For the two combatants nothing else mattered except winning the right to advance one more step into the tournament for the chance to face Roger Federer, the No. 3 seed, in the round of 16.
The level of play was very high from the outset. Youzhny and Almagro battled for four sets before the No. 18 seed Youzhny came away with a 4-6, 6-3, 7-6, 6-3 win.
After being broken in the opening set, the Russian did not allow another break of his serve. Youzhny clamped down hard on the match and never relinquished his mental edge.
In the first set, it did not look like Youzhny had the right stuff, but he quickly reversed that impression as the match wore on. As Almagro’s frustration grew, the Youzhny's grip grew tighter.
After two hours and 43 minutes, Youzhny claimed victory. His reward was a match against six-time Wimbledon Champion Roger Federer in the fourth round.
Julia Goerges: No. 16 Seed (Germany)
German Julia Goerges lost in a three-set battle with tiny Slovak Dominika Cibulkova in their third round contest at the All England Club.
Goerges, seeded No. 16, lost 6-4,1-6, 6-3 in a roller coaster ride on court three.
Goerges' ranking has been on the upswing as she continued to do well at the majors this year. The German reached the third round at both the Australian Open and the French Open earlier this year.
Goerges also advanced to the third round at Wimbledon for the first time in her career. The 22-year-old seems to have a great deal of promise. Her results the past year have caused her ranking to rise into the top 20.
Goerges, who made a quick work of Mathilde Johansson in her second round match, could not put away the tiny Cibulkova.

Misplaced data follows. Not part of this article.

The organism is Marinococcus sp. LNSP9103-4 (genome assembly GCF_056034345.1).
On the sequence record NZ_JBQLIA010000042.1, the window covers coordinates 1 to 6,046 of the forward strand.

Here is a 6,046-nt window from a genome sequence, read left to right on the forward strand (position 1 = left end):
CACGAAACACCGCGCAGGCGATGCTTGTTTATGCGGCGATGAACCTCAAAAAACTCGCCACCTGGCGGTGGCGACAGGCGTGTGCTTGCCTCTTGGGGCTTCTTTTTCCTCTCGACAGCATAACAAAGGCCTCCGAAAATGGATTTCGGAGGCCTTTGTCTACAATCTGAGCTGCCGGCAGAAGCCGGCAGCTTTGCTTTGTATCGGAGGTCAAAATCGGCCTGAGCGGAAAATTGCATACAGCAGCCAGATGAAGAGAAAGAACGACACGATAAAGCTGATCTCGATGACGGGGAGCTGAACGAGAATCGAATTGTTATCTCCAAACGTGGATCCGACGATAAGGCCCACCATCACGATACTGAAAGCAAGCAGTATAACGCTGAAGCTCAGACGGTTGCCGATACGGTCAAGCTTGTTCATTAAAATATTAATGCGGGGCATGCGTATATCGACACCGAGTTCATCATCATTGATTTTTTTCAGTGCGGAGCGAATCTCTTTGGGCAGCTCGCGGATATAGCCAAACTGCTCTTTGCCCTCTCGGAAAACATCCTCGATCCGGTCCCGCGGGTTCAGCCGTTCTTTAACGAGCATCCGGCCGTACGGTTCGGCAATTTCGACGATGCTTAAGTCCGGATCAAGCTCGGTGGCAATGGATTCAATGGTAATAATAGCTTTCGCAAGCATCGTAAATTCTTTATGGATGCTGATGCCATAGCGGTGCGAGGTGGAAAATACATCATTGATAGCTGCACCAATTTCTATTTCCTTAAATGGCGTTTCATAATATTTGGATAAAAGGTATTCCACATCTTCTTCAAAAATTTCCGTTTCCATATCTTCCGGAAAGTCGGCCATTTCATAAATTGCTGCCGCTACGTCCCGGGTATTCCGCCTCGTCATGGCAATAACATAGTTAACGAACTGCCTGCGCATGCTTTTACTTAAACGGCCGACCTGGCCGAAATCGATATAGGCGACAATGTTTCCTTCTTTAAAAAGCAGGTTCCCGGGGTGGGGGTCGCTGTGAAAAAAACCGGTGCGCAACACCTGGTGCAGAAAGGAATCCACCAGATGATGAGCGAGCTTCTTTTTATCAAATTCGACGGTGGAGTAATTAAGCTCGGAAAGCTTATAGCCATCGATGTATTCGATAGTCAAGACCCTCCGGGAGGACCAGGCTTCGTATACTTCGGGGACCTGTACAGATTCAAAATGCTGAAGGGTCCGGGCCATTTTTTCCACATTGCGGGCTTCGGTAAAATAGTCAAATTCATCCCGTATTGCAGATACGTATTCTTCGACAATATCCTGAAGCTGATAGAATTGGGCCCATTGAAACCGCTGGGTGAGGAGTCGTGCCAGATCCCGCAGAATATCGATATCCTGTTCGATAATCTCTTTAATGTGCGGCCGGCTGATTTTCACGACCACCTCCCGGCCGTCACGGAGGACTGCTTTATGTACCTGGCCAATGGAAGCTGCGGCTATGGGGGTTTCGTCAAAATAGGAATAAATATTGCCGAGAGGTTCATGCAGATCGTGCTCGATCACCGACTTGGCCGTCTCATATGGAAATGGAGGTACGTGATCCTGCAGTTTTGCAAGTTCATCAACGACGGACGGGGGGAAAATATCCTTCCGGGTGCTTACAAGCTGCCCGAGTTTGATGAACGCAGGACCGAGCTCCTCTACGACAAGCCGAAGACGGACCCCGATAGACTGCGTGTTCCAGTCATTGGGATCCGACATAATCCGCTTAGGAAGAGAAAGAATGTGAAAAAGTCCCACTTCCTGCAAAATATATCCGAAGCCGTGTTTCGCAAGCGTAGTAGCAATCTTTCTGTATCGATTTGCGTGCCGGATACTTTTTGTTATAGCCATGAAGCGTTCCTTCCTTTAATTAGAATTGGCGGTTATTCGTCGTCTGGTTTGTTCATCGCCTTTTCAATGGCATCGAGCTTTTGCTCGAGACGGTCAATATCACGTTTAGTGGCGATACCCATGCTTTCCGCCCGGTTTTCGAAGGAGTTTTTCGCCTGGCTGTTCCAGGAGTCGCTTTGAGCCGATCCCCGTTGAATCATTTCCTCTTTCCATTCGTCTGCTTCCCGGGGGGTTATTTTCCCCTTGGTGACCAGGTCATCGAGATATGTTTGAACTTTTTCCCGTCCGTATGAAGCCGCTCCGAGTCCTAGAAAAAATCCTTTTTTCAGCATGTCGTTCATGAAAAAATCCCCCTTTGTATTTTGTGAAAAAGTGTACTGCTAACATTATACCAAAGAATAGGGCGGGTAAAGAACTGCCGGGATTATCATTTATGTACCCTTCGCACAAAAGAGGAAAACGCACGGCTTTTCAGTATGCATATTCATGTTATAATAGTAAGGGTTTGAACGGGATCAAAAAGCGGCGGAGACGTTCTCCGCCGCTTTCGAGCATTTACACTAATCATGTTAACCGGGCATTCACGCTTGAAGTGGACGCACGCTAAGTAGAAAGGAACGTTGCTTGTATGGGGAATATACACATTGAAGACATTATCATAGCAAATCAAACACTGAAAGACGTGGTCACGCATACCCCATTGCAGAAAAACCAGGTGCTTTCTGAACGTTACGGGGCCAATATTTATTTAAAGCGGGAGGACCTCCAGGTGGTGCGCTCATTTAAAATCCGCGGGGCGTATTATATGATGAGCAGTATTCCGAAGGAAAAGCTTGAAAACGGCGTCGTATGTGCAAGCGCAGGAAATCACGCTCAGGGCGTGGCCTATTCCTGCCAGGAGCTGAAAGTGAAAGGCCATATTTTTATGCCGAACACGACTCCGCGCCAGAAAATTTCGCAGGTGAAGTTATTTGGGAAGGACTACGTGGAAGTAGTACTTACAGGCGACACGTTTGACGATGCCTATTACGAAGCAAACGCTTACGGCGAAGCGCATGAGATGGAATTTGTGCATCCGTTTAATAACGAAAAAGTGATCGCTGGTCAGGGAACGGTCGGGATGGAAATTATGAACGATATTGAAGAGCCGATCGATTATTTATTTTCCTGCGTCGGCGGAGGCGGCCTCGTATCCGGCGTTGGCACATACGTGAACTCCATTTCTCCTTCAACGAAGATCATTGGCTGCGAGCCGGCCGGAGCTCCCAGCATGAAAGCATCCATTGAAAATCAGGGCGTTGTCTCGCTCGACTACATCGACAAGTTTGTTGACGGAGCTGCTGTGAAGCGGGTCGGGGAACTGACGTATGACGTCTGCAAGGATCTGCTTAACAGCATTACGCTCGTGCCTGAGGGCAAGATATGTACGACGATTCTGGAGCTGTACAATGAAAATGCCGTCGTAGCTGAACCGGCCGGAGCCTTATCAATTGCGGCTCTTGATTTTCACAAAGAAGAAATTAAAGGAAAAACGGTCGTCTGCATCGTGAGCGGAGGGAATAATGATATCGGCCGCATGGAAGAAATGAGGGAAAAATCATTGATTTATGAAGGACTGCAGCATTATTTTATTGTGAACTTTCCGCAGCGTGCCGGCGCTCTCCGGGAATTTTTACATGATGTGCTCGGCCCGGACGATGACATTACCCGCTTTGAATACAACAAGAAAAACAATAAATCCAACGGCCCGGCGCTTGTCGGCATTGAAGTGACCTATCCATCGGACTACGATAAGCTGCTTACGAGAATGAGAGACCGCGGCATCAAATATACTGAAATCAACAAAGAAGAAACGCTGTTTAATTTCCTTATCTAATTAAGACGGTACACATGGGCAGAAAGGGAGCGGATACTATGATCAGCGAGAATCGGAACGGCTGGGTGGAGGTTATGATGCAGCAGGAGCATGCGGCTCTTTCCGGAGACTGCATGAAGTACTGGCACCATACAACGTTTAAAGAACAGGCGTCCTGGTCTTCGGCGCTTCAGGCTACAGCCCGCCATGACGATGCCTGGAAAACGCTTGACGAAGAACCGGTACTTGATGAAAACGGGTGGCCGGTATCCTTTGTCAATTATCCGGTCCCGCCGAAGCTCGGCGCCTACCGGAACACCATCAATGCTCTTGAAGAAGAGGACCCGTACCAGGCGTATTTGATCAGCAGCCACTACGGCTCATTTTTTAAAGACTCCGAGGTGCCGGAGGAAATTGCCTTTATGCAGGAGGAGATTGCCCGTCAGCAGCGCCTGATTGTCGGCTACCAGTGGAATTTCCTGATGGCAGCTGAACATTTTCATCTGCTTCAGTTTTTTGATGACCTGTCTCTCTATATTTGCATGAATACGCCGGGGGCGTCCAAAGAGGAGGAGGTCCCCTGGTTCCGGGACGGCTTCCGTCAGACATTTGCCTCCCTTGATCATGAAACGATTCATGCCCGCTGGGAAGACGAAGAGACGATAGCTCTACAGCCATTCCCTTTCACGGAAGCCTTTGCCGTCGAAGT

Until her match with Cibulkova, Goerges had done well this season, with a 24-12 record and one WTA title in 2011.
But the German is out of Wimbledon 2011 and is now, hopefully, preparing for the American hard court season.
Jelena Jankovic: No. 15 Seed (Serbia)
Former World No. 1 Jelena Jankovic continues to sink lower in the women’s rankings.
While grass has never been a surface where the Serb did well, she hoped to at least make it to the second week.
However, the tennis gods had a different fate in mind for Jankovic, casting her against Maria Jose Martinez Sanchez of Spain in the first round.
Sanchez had beaten Jankovic in two of their previous three contests coming into their first round match.
The last time the two met was in Rome, and Martinez-Sanchez won the match 7-6, 7-5.
During their first round encounter at Wimbledon 2011, Martinez Sanchez triumphed again, 5-7, 6-4, 6-3.
It looked as though it was going to be Jankovic’s day when the Serb took the first set. But that did nothing to discourage the Spaniard as she fought back to win the next two in what was a two hours and 23 minute match.
Jankovic’s stay in London was very short, indeed.
Gilles Simon: No. 15 Seed (France)
The Frenchman Gilles Simon met Argentine Juan Martin Del Potro in the third round.
Simon, the No. 15 seed, played a great match but it was not enough to overcome the power and precision of the No. 24 seed as Del Potro prevailed 7-6, 7-6, 7-5.
The win allowed del Potro to advance to the fourth round.
The first set came down to a tiebreak, which del Potro finally won 10-8. But there was no break in the tension of the match.
Simon continued to pressure del Potro, finally securing a break of serve in the second set. Right after that, the rain came and the match was postponed until the following day.
The rain delay must have been the deciding factor because when the two came back on court, Del Potro broke right back.
The second set was also settled in a tiebreak which del Potro took again, this time at 7-5.
In the third set, the two stayed on serve until 5-5. It appeared that it might go to another tie break when Del Potro managed to secure another break, allowing him to serve out the match.
Del Potro moved on to the fourth round while Simon must get ready for another hard court season to capitalize on his improved game.
Anastasia Pavlyuchenkova: No. 14 Seed (Russia)
Anastasia Pavlyuchenkova is a 19-year-old Russian who reached her highest ranking in January of this year.
She currently sits at No. 14 in the WTA.